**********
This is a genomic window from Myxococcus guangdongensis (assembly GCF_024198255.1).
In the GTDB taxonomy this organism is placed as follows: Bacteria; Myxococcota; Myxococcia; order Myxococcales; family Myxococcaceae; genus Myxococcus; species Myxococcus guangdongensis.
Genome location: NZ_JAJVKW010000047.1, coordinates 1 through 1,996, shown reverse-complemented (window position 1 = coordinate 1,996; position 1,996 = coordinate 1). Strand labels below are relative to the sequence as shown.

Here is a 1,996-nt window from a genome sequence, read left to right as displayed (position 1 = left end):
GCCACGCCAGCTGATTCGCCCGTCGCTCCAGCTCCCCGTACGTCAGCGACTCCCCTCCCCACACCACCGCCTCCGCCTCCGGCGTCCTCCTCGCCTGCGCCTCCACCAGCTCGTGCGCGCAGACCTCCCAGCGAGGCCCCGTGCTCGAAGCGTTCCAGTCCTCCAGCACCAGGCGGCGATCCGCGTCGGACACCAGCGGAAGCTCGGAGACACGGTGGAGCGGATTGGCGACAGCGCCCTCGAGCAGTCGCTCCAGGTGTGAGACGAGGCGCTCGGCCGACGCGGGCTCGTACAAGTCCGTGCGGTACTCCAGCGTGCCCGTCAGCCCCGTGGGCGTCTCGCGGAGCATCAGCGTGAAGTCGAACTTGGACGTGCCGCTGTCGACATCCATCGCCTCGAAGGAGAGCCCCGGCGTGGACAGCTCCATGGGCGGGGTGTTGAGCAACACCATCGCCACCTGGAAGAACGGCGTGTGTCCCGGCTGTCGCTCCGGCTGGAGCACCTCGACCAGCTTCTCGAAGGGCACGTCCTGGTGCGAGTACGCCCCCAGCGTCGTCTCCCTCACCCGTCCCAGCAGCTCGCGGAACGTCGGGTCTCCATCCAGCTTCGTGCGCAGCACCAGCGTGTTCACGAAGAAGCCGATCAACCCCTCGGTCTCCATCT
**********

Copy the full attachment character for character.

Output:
This is a genomic window from Myxococcus guangdongensis (assembly GCF_024198255.1).
In the GTDB taxonomy this organism is placed as follows: Bacteria; Myxococcota; Myxococcia; order Myxococcales; family Myxococcaceae; genus Myxococcus; species Myxococcus guangdongensis.
Genome location: NZ_JAJVKW010000047.1, coordinates 1 through 1,996, shown reverse-complemented (window position 1 = coordinate 1,996; position 1,996 = coordinate 1). Strand labels below are relative to the sequence as shown.

Here is a 1,996-nt window from a genome sequence, read left to right as displayed (position 1 = left end):
GCCACGCCAGCTGATTCGCCCGTCGCTCCAGCTCCCCGTACGTCAGCGACTCCCCTCCCCACACCACCGCCTCCGCCTCCGGCGTCCTCCTCGCCTGCGCCTCCACCAGCTCGTGCGCGCAGACCTCCCAGCGAGGCCCCGTGCTCGAAGCGTTCCAGTCCTCCAGCACCAGGCGGCGATCCGCGTCGGACACCAGCGGAAGCTCGGAGACACGGTGGAGCGGATTGGCGACAGCGCCCTCGAGCAGTCGCTCCAGGTGTGAGACGAGGCGCTCGGCCGACGCGGGCTCGTACAAGTCCGTGCGGTACTCCAGCGTGCCCGTCAGCCCCGTGGGCGTCTCGCGGAGCATCAGCGTGAAGTCGAACTTGGACGTGCCGCTGTCGACATCCATCGCCTCGAAGGAGAGCCCCGGCGTGGACAGCTCCATGGGCGGGGTGTTGAGCAACACCATCGCCACCTGGAAGAACGGCGTGTGTCCCGGCTGTCGCTCCGGCTGGAGCACCTCGACCAGCTTCTCGAAGGGCACGTCCTGGTGCGAGTACGCCCCCAGCGTCGTCTCCCTCACCCGTCCCAGCAGCTCGCGGAACGTCGGGTCTCCATCCAGCTTCGTGCGCAGCACCAGCGTGTTCACGAAGAAGCCGATCAACCCCTCGGTCTCCATCT